Chantel Marie Tripp has been a full-time wedding & lifestyle photographer since 2010. Chantel graduated from the University of Utah in Communication, but started to get into photography in her last year at the U. After graduating, Chantel moved out to LA and worked for Sara Allen of One Love Photo (www.onelove-photo.com) for a few months and then moved back to UT to pursue her own personal business in photography. Her ultimate goal is shoot editorial for fashion and lifestyle publications. Today, Chantel talks about her philosophy behind passion and photography and offers up three tips for creating the photos YOU want to create.
Whenever I talk about photography, I always find myself leaning more towards the importance of passion rather than technique. Technique is undoubtably essential and of all importance to get a good picture, but I think to maintain a consistency in good photos and photos that make you FEEL, it all is backed up by your passion for what youʼre doing.
I draw inspiration from Pinterest, other photographers, the things I see and think about while running, MUSIC, fashion, street style, magazines (kinfolk, anthro, urban, martha stewart). I NEVER look at anything that doesnʼt inspire me. Iʼm very aware of everyone and everything that I follow on social media and make sure weekly that Iʼm only following posts that inspire me the way I want to be inspired. If posts evoke negativity or jealousy, I purge those out of my feed. I follow people that inspire my photos with their own, and NOT people that I compare myself to in a negative way; there is no progress in that—only degression.
I bought this book the other day called Steal Like An Artist. Itʼs very interesting and bold. It suggests that "nothing is original, and all creative work builds on what came before." Become inspired by other people and things; youʼre not copying their work, and you will put your own experiences and personality into it to make a completely different product.
Other words I live by regarding passion are ʻnever question your own nature and never apologize for what youʼre passionate about.ʼ There will always be people that donʼt like what you do and those who do appreciate your work. Do life for yourself and be gracious to those who DO support you. There are so many photographers around, and the only way to set yourself apart is doing it exactly how YOU want to do it.
When I very, very first started shooting, Iʼd look at other photographers' work and try to make mine exactly like it because thatʼs how I ʻthoughtʼ it should look and thats what people wanted. Then I realized that the reason people like what you do is because YOU believe in it. No one will believe in it unless you do first.
Iʼm at a point now where Iʼm completely content with what I produce (but always wanting to improve still). I know that itʼs not going to be everyoneʼs style, but for those that like it, I know I can trust myself to make things theyʼll love every time I shoot. Itʼs encouraging to get to a point where you are sincerely confident in what youʼre doing. It does take time, and the key is to keep trusting what you love and donʼt ever apologize for it.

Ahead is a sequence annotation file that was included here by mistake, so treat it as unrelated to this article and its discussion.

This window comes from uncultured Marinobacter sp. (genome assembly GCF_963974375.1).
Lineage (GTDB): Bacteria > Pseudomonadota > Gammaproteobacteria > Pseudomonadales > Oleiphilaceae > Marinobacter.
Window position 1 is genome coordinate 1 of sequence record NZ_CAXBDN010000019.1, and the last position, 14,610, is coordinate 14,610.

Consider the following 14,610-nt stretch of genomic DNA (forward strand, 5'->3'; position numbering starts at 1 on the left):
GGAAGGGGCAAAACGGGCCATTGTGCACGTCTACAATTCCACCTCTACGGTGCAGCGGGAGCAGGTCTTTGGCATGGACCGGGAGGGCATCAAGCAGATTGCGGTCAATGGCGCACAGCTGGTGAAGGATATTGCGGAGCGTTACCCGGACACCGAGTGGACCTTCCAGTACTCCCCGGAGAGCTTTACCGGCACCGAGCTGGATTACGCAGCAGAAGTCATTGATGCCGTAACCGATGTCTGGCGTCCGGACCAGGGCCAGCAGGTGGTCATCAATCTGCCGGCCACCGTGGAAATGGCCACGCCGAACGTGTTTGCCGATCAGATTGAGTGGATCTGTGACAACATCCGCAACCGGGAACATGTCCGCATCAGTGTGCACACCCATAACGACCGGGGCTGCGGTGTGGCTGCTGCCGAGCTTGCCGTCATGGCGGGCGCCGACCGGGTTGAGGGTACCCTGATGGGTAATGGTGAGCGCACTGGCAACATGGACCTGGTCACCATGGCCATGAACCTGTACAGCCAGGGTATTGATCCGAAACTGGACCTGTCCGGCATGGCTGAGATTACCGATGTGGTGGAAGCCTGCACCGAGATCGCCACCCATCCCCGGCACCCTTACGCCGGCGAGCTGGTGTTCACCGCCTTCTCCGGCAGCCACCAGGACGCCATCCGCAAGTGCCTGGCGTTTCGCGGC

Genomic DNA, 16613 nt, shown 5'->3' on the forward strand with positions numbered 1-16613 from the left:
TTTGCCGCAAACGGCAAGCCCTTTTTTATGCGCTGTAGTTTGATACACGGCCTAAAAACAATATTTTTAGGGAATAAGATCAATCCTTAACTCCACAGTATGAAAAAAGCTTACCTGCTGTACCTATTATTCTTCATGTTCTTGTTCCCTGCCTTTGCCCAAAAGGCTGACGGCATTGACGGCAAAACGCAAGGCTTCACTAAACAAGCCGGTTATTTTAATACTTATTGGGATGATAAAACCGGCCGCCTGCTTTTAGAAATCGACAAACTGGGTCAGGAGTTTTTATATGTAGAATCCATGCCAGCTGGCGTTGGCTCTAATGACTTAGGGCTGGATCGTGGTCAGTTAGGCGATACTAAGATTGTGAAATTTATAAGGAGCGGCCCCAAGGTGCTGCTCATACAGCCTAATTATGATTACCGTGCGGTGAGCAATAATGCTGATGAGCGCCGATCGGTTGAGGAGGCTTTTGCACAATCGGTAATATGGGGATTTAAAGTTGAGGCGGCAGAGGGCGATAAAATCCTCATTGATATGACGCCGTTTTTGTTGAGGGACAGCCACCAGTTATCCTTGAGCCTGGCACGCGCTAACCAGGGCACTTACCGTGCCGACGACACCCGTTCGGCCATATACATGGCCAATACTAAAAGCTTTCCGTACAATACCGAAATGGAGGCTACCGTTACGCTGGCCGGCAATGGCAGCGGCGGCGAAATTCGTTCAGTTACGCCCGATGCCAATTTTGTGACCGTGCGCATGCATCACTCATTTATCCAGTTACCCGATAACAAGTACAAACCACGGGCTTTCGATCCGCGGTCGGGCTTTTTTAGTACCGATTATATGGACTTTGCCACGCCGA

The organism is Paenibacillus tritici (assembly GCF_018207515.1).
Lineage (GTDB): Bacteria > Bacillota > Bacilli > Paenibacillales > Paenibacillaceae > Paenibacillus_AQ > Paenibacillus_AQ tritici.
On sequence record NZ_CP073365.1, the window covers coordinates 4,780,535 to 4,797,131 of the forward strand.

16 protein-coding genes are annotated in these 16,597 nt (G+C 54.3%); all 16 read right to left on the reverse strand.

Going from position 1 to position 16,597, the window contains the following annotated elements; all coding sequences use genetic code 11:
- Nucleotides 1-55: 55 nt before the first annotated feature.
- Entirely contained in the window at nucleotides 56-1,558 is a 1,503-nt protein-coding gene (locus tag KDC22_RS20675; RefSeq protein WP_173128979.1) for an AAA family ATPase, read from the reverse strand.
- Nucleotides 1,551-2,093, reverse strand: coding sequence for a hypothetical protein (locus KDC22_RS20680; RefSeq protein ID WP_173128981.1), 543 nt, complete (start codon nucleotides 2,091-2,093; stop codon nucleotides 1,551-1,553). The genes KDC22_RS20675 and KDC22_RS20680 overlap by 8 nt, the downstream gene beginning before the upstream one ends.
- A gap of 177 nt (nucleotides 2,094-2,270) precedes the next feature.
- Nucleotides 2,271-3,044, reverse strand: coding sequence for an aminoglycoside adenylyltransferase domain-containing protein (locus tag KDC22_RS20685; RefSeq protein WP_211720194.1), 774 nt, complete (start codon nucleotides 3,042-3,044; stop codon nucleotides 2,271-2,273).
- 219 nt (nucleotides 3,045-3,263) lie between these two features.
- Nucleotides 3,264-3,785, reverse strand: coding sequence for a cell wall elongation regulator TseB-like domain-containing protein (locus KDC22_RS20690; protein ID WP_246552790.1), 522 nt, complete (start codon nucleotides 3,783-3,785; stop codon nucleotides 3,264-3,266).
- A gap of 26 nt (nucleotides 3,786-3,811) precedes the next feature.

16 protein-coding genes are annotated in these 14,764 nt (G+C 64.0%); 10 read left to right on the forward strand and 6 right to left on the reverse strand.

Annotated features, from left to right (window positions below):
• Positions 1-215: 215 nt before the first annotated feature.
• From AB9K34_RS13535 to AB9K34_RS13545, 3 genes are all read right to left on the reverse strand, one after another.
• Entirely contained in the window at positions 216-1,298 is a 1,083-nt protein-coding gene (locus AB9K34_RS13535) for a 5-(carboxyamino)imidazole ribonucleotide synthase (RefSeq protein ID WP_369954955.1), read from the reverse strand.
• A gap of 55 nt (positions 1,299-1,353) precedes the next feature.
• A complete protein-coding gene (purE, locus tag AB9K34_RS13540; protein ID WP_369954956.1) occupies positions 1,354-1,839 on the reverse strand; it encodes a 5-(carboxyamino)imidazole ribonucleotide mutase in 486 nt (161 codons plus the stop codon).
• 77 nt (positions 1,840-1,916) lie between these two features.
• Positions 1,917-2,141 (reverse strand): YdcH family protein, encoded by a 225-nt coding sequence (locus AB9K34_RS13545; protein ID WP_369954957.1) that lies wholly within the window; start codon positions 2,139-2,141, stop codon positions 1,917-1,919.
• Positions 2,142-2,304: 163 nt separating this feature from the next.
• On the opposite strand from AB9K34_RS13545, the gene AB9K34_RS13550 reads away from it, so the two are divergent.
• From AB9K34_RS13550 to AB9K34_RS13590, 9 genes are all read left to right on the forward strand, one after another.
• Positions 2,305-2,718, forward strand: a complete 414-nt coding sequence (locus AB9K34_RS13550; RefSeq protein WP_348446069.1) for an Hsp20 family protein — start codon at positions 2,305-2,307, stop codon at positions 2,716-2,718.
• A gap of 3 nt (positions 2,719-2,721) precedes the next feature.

3 Essentials for Creating the Photos I want to Create
I always shoot in natural light, with the occasional indoor reception where flash is necessary. I start my sessions about 1 hour before sunset so I can get the fun sunglare before and dusky light after. Looking for natural reflectors makes a huge difference in fill light on your subjects. Find a white wall that will reflect the sun back into the clientʼs face in an urban setting where a building creates alot of dark light.
Do your research beforehand. Know how the light is going to hit and where. Donʼt be afraid to place your subjects where you want them, but also be moving YOUR feet the entire time. Iʼm usually pretty exhausted after a shoot because I rarely use zoom, and I generally like to have myself move rather than tell the subjects where to go. Move your feet so the camera is capturing the best light on the subject.
Know beforehand what YOU want to create and how YOU like to shoot. Youʼve thought about it, youʼve looked over inspiration, you have things in your mind to grab on to and unconsciously guide you as your shooting. What did you like about that photo you say last week?...Now recreate in that YOUR own way.
Make it easy on yourself and everyone else by only shooting with people that share your vision/creative passion, or at least people that appreciate it without making you change things. There are those people youʼre going to mesh with and have the same ideas and then those that are wanting other things that arenʼt your style. You can try to work with someone who has different wants, but in the end, it takes away from your creative vision, and the results are always forced and generally don't make either party happy.
Itʼs ok to turn people down in a positive way by encouraging them to go with someone who has a more cohesive vision of what theyʼre wanting. Once youʼre booking the clients you WANT, youʼll get more and more of the same type of people connecting with you.
After the photos are completed, workflow is huge for tying up all the loose ends and presenting the product in a positive way. Under-promise, over-deliver. Donʼt drag out the processing time of your clientʼs photos. Tell them when they will be done and donʼt go above that timeframe. Happily surprise them by giving yourself enough time to even finish them early!
Get yourself on a schedule, make a workflow that is good for YOU and keep adjusting until it gets to the point of complete efficiency.
Overall, just do YOU. At some point, someone will appreciate it, and that someone will turn into someones, and your following and support will go from there, further encouraging you to get better and do more of what you love.
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